Like the time we mistook poison hemlock for wild carots – we seasoned that shit so well it was delicious. Gravnted, our memories of what poison hemlock actually *tasted* like are understandably fuzzy.

Without wasting time, I pulled out my edible plant book from my bag, fumbled, and dropped it into the puddle. “Fine!” shaking my fist at the universe determined to fuck me over. “I’ll just starve.”

How houses haunt

The game had no rules, but cheating was an inevitable conclusion. Everyone knew it.

Draw six cards, cheat. Lay down, cheat. Win the game, cheat.

It was funny since it was so obvious. Everyone laughing, saying, “Oh I’m playing underhanded, aren’t you?” Giggling and smoking and drinking and just getting fucked up. Dipping fingers in each other’s pots. In each other’s pants. In each other’s hearts.

No-one knew the exact moment it went too far, but it was more obvious than the cheating. Crack like a bone snapping under pressure. And seconds afterward, the whole room collectively got this wave of nausea in guts or ears or heads. “That’s your body telling you something irrepariably wrong.” Someone sprawled on the back couch said. It was curldled yellow and torn to shreds, stuffing at angles that felt like rot. “Or,” someone across the room called, “like it’s sayin’ we can fix this — but hey, well, it’s gonna be a while my friend.”

Someone half-undressed on the rug laughed. The pole dancer kept drinking straight from a bottle of gin. The two cross-dressed strippers, still fully dressed, just stared.

“Six weeks to feel not so broken. Ten weeks stuck in one position. A couple of months crying over lost projects and lost moments and lost picturesque scenes in lovely dresses fanning in the wind.”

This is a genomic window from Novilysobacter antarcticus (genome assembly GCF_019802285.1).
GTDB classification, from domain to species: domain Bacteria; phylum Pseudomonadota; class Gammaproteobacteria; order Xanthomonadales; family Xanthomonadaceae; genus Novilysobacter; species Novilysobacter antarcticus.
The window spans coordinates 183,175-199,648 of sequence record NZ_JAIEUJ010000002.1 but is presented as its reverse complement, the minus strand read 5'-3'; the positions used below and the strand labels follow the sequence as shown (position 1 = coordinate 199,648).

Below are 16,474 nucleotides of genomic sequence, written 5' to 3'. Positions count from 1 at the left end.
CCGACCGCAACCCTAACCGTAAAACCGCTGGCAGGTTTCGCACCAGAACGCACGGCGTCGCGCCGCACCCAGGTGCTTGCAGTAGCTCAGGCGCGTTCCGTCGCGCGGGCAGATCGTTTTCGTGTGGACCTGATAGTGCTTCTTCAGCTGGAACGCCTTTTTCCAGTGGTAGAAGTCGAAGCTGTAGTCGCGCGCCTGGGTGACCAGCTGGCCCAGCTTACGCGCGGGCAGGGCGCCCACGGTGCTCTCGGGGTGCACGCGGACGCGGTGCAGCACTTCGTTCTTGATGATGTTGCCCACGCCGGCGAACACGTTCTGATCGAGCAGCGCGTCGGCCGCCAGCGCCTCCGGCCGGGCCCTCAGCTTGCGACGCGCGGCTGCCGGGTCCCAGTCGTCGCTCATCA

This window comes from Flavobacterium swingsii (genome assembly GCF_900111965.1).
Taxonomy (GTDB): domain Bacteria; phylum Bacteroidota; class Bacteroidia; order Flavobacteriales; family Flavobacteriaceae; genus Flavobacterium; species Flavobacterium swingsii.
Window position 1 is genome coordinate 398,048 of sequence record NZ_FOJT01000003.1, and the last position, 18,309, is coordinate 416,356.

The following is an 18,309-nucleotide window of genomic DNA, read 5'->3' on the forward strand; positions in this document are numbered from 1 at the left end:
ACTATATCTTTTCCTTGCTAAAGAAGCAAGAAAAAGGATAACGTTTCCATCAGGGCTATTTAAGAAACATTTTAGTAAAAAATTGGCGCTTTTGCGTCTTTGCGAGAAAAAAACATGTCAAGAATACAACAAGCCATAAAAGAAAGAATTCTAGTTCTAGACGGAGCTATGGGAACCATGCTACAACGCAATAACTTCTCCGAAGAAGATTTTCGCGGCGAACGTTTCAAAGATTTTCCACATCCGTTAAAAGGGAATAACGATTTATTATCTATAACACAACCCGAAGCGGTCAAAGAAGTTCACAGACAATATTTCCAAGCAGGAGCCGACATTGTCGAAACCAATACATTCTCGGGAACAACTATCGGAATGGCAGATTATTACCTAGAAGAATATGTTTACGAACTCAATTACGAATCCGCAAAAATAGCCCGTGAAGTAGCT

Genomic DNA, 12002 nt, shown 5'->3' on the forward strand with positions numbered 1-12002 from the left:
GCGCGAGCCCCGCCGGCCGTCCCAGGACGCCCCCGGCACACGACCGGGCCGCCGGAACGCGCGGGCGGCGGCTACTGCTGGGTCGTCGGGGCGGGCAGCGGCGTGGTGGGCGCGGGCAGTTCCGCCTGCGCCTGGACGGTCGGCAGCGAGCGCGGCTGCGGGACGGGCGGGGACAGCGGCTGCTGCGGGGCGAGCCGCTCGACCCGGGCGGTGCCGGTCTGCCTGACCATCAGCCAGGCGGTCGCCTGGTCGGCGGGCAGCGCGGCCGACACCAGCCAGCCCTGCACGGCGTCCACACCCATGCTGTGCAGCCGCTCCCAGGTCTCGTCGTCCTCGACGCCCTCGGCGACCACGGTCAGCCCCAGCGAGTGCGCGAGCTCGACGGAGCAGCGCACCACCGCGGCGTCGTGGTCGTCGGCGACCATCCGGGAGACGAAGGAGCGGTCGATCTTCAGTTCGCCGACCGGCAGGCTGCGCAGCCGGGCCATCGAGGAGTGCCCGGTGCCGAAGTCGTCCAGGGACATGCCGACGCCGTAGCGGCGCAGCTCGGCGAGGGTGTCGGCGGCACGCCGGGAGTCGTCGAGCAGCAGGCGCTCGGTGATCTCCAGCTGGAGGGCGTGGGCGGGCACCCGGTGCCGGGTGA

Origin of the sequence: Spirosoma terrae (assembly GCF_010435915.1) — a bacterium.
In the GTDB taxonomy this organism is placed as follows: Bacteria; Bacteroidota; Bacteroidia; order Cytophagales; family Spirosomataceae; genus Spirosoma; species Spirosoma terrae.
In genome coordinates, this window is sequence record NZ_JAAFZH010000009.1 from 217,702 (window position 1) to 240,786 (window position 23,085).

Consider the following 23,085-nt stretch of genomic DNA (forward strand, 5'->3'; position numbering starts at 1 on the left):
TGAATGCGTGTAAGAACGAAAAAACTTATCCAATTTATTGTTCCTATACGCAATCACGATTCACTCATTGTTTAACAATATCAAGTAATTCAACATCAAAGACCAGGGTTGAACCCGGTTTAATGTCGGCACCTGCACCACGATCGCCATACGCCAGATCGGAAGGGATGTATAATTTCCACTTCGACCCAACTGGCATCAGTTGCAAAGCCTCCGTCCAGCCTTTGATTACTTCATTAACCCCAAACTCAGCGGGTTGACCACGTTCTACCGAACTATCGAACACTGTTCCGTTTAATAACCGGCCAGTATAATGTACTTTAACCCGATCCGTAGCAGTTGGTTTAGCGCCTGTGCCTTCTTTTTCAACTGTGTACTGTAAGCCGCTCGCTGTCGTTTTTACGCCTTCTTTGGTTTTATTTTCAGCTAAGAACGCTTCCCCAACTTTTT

That was the room’s poet. Blue-grey feather in a black wide-brimmed hat, collar so close it looked like it was chocking. A dry cough after this line said it probably was.

The rest of the party sort of went on. Everyone got out sun hats and sunglasses. Everyone put them on to hide, took them off, and traded hands. When it all ended in another couple hours, everyone would lie about which ones were theirs. But why? Only to make each other feel bad. Only to make it sting when a friend slowly slipped away with your belongings. Only to make it burn when twos and threes drifted off, connected in triangles and tangents no-one had suspected.

Whoever was last in the room in the early morning bluing light had the best view of the trappinngs left behind. Mostly, it was discarded clothes and trash that no-one wanted. Mostly, it was things no-one would miss. Hysterical mmoments and hyperbolic mistakes that look better in shadows than in light. Like bruises and scrapes.

And every once in a while, something of value. Like a heart or a cast someone removed in the night, stripping someone else naked for the first time in years.

Those snapshots never yellow and those ghosts never fade. And about once a year, an exorcist comes through to blow faith around the room and make like the place is better. It’s not true, but religion has bad receptors for this kind of thing.